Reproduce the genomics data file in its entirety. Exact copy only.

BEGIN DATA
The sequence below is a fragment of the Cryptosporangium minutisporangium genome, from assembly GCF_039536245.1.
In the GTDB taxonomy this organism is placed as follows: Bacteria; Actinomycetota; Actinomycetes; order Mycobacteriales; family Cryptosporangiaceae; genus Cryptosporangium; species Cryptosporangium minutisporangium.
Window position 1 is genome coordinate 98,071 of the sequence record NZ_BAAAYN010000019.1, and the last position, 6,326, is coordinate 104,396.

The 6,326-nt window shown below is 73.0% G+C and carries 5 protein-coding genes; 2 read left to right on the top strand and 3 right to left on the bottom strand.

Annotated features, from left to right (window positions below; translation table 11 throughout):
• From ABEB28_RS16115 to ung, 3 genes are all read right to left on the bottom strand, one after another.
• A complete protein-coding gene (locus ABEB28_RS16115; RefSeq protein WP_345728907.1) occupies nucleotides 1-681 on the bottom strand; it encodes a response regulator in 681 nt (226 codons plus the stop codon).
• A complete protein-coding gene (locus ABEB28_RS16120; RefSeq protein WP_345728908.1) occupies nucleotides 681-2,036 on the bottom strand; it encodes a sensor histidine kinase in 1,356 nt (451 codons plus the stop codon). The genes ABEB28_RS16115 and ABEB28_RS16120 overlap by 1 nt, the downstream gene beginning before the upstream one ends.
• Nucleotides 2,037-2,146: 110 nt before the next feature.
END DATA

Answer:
The sequence below is a fragment of the Cryptosporangium minutisporangium genome, from assembly GCF_039536245.1.
In the GTDB taxonomy this organism is placed as follows: Bacteria; Actinomycetota; Actinomycetes; order Mycobacteriales; family Cryptosporangiaceae; genus Cryptosporangium; species Cryptosporangium minutisporangium.
Window position 1 is genome coordinate 98,071 of the sequence record NZ_BAAAYN010000019.1, and the last position, 6,326, is coordinate 104,396.

The 6,326-nt window shown below is 73.0% G+C and carries 5 protein-coding genes; 2 read left to right on the top strand and 3 right to left on the bottom strand.

Annotated features, from left to right (window positions below; translation table 11 throughout):
• From ABEB28_RS16115 to ung, 3 genes are all read right to left on the bottom strand, one after another.
• A complete protein-coding gene (locus ABEB28_RS16115; RefSeq protein WP_345728907.1) occupies nucleotides 1-681 on the bottom strand; it encodes a response regulator in 681 nt (226 codons plus the stop codon).
• A complete protein-coding gene (locus ABEB28_RS16120; RefSeq protein WP_345728908.1) occupies nucleotides 681-2,036 on the bottom strand; it encodes a sensor histidine kinase in 1,356 nt (451 codons plus the stop codon). The genes ABEB28_RS16115 and ABEB28_RS16120 overlap by 1 nt, the downstream gene beginning before the upstream one ends.
• Nucleotides 2,037-2,146: 110 nt before the next feature.